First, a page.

File Photo taken on Dec. 8, 2017 shows a statue representing the "comfort women" in Manila, the Philippines. (Xinhua/Dong Chengwen)
MANILA, April 28 (Xinhua) -- Philippine women rights groups on Saturday strongly condemned the removal of the "comfort woman" statue in Manila, calling the act "a desecration of Filipino women's dignity."
The seven-feet bronze sculpture, depicting a blindfold, grieving woman in Maria Clara traditional Filipiniana gown and unveiled last December, represents women in the country forced to work as sex slaves for Japanese soldiers during World War II.
"This monument is reminder of the Filipino women who were victims of abuses during the occupation of the Japanese forces from 1942-1945. It took a while before they came out into the open to tell their stories," reads the inscription on the monument.
Activists sympathetic to the plight of the former sex slaves said the statue was removed around 8 p.m. (local time) on Friday night, less than five months after it was erected along Roxas Boulevard.
A backhoe is seen at the area where a statue remarking the World War II comfort women used to be in Manila, the Philippines, April 28, 2018. (Xinhua/Rouelle Umali)
"GABRIELA Alliance of Filipino Women strongly condemns the removal of the 'comfort woman' statue along Roxas Blvd despite opposition from women's rights advocates, historians and other sectors," said Joms Salvador, GABRIELA secretary general.
"This is a desecration of Filipino women's dignity as it casts a foul insult on hundreds of Filipina sex slaves victimized under the Japanese occupation," said Salvador.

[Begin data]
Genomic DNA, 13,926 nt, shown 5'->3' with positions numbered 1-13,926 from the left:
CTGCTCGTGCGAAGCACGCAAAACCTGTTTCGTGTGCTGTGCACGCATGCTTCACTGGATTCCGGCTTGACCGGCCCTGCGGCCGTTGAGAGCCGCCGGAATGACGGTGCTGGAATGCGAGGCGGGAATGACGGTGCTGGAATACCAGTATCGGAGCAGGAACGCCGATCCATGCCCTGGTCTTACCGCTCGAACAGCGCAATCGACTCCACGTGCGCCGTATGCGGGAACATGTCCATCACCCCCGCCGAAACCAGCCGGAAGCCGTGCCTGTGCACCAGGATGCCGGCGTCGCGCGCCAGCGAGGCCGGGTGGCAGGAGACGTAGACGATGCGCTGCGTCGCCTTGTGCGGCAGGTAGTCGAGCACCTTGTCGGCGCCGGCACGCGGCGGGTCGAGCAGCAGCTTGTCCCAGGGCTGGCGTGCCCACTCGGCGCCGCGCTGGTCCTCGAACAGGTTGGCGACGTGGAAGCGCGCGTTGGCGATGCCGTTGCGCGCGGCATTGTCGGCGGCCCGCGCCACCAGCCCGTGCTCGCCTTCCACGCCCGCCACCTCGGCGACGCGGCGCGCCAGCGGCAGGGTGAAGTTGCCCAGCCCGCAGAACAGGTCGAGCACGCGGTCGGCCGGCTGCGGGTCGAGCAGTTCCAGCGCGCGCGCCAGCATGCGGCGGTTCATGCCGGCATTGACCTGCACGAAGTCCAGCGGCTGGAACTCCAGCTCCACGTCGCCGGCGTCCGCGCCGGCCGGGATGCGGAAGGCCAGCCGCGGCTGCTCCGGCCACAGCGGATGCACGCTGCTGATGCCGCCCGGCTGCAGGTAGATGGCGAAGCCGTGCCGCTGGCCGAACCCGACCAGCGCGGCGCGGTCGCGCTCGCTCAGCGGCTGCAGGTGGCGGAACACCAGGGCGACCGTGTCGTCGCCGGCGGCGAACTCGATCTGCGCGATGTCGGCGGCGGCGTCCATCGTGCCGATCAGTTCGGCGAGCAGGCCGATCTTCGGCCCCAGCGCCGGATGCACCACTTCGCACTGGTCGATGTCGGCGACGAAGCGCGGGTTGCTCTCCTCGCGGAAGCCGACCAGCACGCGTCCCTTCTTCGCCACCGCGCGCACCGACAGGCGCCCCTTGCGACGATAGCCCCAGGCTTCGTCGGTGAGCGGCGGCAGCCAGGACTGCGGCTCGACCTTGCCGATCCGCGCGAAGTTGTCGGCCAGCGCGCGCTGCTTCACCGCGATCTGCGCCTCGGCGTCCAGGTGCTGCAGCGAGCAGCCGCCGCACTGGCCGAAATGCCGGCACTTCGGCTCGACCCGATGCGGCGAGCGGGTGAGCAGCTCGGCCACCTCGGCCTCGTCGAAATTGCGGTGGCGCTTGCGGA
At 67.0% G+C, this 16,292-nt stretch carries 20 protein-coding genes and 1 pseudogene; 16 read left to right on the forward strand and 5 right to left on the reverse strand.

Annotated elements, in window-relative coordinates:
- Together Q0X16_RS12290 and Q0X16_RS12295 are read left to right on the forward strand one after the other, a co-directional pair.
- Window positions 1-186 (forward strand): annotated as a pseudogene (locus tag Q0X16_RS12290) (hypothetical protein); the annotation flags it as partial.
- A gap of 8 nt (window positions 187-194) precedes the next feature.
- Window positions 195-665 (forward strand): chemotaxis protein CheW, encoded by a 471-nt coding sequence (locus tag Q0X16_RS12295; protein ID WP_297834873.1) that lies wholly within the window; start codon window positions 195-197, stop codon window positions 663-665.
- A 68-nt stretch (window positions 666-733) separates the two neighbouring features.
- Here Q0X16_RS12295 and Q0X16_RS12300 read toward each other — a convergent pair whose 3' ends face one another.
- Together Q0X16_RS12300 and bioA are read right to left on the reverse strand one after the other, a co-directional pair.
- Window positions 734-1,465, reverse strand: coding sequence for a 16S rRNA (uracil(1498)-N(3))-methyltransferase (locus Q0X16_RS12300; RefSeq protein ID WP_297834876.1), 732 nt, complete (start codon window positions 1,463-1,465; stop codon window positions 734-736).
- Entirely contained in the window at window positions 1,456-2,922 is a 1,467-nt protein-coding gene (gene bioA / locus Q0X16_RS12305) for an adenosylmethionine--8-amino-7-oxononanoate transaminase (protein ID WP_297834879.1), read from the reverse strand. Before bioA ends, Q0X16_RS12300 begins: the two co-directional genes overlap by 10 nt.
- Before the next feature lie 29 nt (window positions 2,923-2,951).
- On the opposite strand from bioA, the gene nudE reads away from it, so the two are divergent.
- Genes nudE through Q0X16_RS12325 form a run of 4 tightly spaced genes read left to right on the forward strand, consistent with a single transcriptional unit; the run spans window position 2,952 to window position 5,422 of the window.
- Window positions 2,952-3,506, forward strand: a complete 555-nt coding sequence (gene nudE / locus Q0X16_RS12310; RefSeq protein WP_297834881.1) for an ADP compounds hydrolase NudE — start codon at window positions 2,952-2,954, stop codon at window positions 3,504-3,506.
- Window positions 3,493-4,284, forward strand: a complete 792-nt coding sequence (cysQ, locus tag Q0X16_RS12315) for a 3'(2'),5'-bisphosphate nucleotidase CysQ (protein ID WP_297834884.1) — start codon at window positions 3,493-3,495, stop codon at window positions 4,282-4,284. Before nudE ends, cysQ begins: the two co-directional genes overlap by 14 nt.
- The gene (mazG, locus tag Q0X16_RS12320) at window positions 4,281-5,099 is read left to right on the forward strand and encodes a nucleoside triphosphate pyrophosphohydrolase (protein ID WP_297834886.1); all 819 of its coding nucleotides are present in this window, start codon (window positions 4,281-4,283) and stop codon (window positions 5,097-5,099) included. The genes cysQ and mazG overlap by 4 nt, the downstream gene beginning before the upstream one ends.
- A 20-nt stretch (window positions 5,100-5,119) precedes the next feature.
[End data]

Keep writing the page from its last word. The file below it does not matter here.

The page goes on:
The "comfort woman" statue supposedly serves as a reminder to future generations of Japan's atrocities and abuses against Filipino women during the last world war, and women's historical victimization in times of wars of aggression, she said.
The erection of the statue has angered Japan. Tokyo has protested and demanded that the statue be taken down.
Salvador said GABRIELA will vigorously pursue efforts to expose Japan's sex slavery in the country and other parts of the globe. "Women will persevere in highlighting the horrors of Japanese occupation, no matter how Japan and its puppets try to cover it," she said.
GABRIELA Alliance of Filipino Women, including the Lila Pilipina (League of Filipino Women), have demanded justice on behalf of the ageing "comfort women" in the Philippines, an official apology from the Japanese government, just compensation, and inclusion of the "comfort women" issue in Japan's historical accounts and textbooks.
Knocking down the statue would be a setback in the long struggle for justice of "comfort women", the groups said.
It's estimated that at least 200,000 women in their teens from Asian countries including South Korea, China, Indonesia and the Philippines, were forced to work in Japanese wartime military brothels.